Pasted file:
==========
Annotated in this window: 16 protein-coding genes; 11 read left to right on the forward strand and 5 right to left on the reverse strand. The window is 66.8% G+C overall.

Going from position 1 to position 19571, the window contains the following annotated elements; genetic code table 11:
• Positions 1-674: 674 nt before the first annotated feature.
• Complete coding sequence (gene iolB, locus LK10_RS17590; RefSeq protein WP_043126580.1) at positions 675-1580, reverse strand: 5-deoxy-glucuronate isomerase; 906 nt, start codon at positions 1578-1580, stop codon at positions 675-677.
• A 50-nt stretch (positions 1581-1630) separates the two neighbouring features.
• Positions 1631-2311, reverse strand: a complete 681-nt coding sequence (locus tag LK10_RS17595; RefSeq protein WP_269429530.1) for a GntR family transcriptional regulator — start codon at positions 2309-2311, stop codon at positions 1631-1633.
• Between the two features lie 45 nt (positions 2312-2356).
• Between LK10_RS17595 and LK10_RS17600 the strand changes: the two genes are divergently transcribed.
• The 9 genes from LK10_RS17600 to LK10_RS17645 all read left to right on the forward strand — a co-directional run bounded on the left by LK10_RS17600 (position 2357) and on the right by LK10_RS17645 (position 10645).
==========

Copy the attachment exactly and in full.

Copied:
Annotated in this window: 16 protein-coding genes; 11 read left to right on the forward strand and 5 right to left on the reverse strand. The window is 66.8% G+C overall.

Going from position 1 to position 19571, the window contains the following annotated elements; genetic code table 11:
• Positions 1-674: 674 nt before the first annotated feature.
• Complete coding sequence (gene iolB, locus LK10_RS17590; RefSeq protein WP_043126580.1) at positions 675-1580, reverse strand: 5-deoxy-glucuronate isomerase; 906 nt, start codon at positions 1578-1580, stop codon at positions 675-677.
• A 50-nt stretch (positions 1581-1630) separates the two neighbouring features.
• Positions 1631-2311, reverse strand: a complete 681-nt coding sequence (locus tag LK10_RS17595; RefSeq protein WP_269429530.1) for a GntR family transcriptional regulator — start codon at positions 2309-2311, stop codon at positions 1631-1633.
• Between the two features lie 45 nt (positions 2312-2356).
• Between LK10_RS17595 and LK10_RS17600 the strand changes: the two genes are divergently transcribed.
• The 9 genes from LK10_RS17600 to LK10_RS17645 all read left to right on the forward strand — a co-directional run bounded on the left by LK10_RS17600 (position 2357) and on the right by LK10_RS17645 (position 10645).